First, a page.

Sunday, February 27, 2011

Northern Refugee

Interviewed MR. DANG NGUYEN on February 6, 2011 at his home in Louisville South End. Interviewed by Thao Tran, Ngoc Uyen Nguyen, and Tuan Anh Vu.

Our oral history journey took us three interviewers to a Sunday afternoon in South Louisville with Mr. Dang Nguyen, an eager storyteller. He seemed to be at the stage in his life where he has made peace with a lot of his past. His experience is unique to our collection in that his family migrated from North Vietnam to the western region of the country during the Vietnam War, under South Vietnamese government’s protection.

His family was granted land and supplies to farm and raise live stocks while provided his services to the military. He was accommodating in answering our questions, supplementing answers with dates and historical facts that not only were of anthropological and political significance, but also of interest to us young Vietnamese Americans—a generation so far removed from this time period. Mr. Dang shared both professional and personal stories. He shared details of his military training days and battlefield experience. He shared happy moments such as that of visitation days, when high school and college girls visited the soldiers on the base, as well as more somber ones.

He spoke of danger as a guaranteed part of war, “We were sitting around talking one day when a bomb fell and killed a comrade right in front of our eyes.” When asked how he coped with moments like those and managed to stay in action without letting the trauma damaged his morale, he replied “We all did what we had to, especially if you were a leader. I was in command of others and I had to show my men the importance of keeping my spirit strong.” Like many others, Mr. Dang also suffered the hardships of the Communist Vietnamese’s “reeducation camp,” though he gave few details of the experience.

He commented that the experience was difficult, but showed little emotions, not even a trace of bitterness. Instead, he seemed to have embraced the practicality of living in the present. In parting, he left us with the advice: hard work is the vehicle to one’s success in life. He elaborated on how his family, in following this work ethics—all the adults started working within a few months of immigrating to the U.S., has managed to do secure a stable, successful life for themselves.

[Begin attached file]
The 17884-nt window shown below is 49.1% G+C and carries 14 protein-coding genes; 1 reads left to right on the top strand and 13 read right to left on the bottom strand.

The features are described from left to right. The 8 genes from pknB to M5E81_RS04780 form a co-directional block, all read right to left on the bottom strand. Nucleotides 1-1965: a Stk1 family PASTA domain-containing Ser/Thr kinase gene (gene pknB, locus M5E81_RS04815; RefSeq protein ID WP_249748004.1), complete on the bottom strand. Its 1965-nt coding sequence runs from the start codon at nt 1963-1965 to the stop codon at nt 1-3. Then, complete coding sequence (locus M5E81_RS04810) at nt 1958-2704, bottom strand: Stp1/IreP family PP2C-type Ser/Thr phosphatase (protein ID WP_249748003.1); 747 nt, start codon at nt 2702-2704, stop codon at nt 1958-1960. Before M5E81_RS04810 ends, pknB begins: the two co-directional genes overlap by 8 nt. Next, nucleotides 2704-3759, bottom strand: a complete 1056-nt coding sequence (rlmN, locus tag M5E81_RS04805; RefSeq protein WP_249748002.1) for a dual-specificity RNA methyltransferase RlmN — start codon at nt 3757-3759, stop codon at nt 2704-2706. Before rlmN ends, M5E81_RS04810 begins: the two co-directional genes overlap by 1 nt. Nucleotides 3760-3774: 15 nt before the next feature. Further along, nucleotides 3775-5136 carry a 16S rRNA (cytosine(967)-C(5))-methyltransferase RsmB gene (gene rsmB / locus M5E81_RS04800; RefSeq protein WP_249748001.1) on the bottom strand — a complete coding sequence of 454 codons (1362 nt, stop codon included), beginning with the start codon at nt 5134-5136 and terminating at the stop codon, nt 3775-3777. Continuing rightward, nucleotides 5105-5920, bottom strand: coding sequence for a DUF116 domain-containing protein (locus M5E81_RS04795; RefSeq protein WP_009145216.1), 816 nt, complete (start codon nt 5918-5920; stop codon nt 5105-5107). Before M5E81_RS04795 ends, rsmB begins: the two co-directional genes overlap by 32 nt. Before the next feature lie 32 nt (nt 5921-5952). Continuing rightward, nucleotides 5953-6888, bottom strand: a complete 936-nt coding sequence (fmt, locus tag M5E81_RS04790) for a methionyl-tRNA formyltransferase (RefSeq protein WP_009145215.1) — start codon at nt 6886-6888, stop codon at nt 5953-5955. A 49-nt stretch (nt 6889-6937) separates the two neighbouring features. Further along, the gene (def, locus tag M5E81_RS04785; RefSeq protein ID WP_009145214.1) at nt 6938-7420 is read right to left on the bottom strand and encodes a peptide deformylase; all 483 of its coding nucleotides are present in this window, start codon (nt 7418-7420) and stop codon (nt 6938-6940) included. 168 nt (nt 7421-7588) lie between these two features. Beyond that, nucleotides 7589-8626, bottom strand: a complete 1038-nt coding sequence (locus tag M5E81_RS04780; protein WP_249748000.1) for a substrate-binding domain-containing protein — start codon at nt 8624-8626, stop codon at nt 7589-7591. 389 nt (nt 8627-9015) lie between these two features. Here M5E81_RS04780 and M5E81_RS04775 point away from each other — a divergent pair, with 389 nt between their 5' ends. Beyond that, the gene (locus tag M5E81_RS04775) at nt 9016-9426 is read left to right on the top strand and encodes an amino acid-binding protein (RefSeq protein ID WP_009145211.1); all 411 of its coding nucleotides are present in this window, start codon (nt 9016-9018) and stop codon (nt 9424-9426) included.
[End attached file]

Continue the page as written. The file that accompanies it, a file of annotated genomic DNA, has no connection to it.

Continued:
Saturday, December 4, 2010

Lan Young

Interviewed LAN YOUNG on November 29, 2010 at her home with the presence of her husband, JAMES YOUNG. Interviewed by Tuan Anh Vu and Kevin Tran.

*Interviewee requested that no photo be taken.

Most Vietnamese in America came after 1975, they were either part of that initial mass exodus out of Vietnam crossing oceans and mined-borders or they are of the second wave that came under the sponsorship of charity organizations or relatives already living in the States. Lan Young, a resident of Kentuckiana since the age of 23, is a rare exception in that she left Vietnam, by herself, in 1973, two years before the end of the war.

So when the VOH project team became aware of her, we jumped at the opportunity to get her story. Initially very reluctant, she was eventually convinced to participate in the project, partly due the gentle encouragement of her husband, James Young.

Outside of her work hours as a hairstylist, Mrs. Young spends much of her times sharing grandparent duties with her husband in their house in Jeffersonville, where gigantic traditional Vietnamese lacquered paintings and small Buddha statues compliment the oak dining table and the flushed cream colored sofas.

Judging from the house d├ęcor and her lingering Vietnamese accent that is coupled with an American southern twain, it is easy to see that despite having lived in America for more than half her life, she still retains her Vietnamese identity.